Katz started wondering about other stepmothers’ experiences — a largely unreported story. She created a website, stepsforstepmothers.com, that included a posting board and online questionnaire for stepmothers. The emotional dam broke; she received more than 3,000 responses in the first year. Stepmothers reported what Katz had experienced personally: confusion about their role in stepkids’ lives; exhaustion from taking on too many tasks; the feeling that those tasks went unnoticed and unappreciated; little or no time to spend alone or with husbands; ongoing drama from ex-wives; and most difficult of all, an absence of affection or bonding with stepkids.

There seems to be no roadmap for stepmothering, and that confusion can leave stepmoms feeling anxious. A study by Lisa Doodson of Thames Valley University in England found that stepmothers experienced much higher levels of anxiety and depression than biological mothers.” And stepmoms with no biological kids and full-time care of stepkids reported the greatest anxiety of all.

“[Stepmothers] are trying so hard, “ says Katz. “A lot of [them] feel like outsiders in the home, despite the fact that they’ve been married 20, 30 years. For many, this wound keeps getting reopened. 

She points out that those wounds can feel particularly searing on Mother’s Day. For stepchildren, holidays often become an ongoing tug-of-war of competing allegiances, Katz explains. And on Mother’s Day, even a card for stepmom can feel, to bio mom, like a sign of disloyalty. “I think a lot of biological mothers feel that Mother’s Day belongs to them,” she says.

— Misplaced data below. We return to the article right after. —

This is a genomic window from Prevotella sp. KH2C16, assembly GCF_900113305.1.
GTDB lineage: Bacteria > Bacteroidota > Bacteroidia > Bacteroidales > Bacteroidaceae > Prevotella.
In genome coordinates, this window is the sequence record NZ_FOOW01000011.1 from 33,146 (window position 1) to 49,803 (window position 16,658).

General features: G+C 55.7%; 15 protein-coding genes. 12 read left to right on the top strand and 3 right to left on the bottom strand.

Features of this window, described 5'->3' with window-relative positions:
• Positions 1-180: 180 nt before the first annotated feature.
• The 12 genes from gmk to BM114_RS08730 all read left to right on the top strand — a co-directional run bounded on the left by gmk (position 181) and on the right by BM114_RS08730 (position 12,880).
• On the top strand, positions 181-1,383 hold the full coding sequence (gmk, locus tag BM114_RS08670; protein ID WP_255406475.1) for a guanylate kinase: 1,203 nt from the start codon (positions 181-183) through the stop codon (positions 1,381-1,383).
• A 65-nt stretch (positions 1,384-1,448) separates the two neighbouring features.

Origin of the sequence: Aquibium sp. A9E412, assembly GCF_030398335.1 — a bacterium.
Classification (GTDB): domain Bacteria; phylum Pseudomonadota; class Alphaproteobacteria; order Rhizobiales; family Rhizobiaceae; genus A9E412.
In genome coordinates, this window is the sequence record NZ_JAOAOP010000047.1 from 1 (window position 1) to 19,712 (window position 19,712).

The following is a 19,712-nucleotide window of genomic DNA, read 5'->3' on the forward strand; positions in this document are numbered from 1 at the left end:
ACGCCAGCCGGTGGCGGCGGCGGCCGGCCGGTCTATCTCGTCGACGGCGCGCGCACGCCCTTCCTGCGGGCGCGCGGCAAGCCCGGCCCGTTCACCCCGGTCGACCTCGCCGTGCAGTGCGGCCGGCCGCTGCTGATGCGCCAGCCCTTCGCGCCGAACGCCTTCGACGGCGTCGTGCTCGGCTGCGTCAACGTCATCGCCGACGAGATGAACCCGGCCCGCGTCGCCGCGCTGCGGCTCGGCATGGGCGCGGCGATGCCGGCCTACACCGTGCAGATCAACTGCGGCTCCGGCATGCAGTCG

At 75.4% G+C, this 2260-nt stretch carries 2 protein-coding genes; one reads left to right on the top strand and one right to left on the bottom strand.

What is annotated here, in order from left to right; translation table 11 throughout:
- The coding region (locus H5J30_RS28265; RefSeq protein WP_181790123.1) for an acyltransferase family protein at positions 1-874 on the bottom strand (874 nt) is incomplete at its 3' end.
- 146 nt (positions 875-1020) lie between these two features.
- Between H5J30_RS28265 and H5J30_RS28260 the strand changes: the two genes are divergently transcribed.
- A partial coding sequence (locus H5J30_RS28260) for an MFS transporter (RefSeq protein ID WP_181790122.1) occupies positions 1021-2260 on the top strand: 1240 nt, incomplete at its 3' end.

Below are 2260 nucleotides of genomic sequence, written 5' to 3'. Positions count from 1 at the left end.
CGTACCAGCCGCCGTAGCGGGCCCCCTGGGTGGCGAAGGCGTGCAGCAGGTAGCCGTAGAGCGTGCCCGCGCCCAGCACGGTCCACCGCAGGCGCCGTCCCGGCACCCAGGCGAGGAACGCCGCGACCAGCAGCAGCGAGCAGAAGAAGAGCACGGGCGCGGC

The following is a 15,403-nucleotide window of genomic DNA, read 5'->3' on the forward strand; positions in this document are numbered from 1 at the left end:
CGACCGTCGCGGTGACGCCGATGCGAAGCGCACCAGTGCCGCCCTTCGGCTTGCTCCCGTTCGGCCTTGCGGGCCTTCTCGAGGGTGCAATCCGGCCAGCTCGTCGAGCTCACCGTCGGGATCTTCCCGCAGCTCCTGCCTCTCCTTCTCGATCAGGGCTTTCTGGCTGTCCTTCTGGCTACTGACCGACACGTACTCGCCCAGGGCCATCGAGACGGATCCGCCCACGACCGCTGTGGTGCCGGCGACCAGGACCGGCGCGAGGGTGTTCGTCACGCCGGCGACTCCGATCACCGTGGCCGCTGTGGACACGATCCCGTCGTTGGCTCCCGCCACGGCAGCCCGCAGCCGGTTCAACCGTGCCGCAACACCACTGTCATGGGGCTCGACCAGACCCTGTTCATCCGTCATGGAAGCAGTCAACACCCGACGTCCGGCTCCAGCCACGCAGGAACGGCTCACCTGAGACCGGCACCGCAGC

Katz eventually came to accept her stepdaughter’s emotional distance, and to understand why she did not acknowledge Katz on Mother’s Day. “It took a long time,” she admits. “There’s a difference between what your mind knows and how your heart reacts.”

A stepmom since 2004, Lynne has learned a lot about regulating how her heart reacts. Lynne and Molly are close friends with similar personalities—bilingual schoolteachers, fiercely independent women with broad strains of wanderlust, wiry athletes and highly motivated doers. At 49, Lynne offers a view of a stepmother’s life that benefits from almost a decade of hard lessons and more than a few rewards.

Soon after they married, Lynne and her husband became his son Charles’s full-time caregivers for almost two years. (For health reasons, Charles’s biological mother was unavailable during that time.) Up by 5:30, at school by 7, Lynne’s days were a blur of work and child care. She’d pick up Charles from school at 2:30 and spend the next few hours getting him fed and supervising homework. Her only “me time” was after 8 —usually a workout, followed by a glass of wine at home before bed.

Lynne says the biggest source of stress was trying to present a united front for Charles while navigating frequent legal and interpersonal dramas with his birth mother. “It was very hard,” she says. “I had to be the taskmaster. His regular mom got to be his Disney World mom.”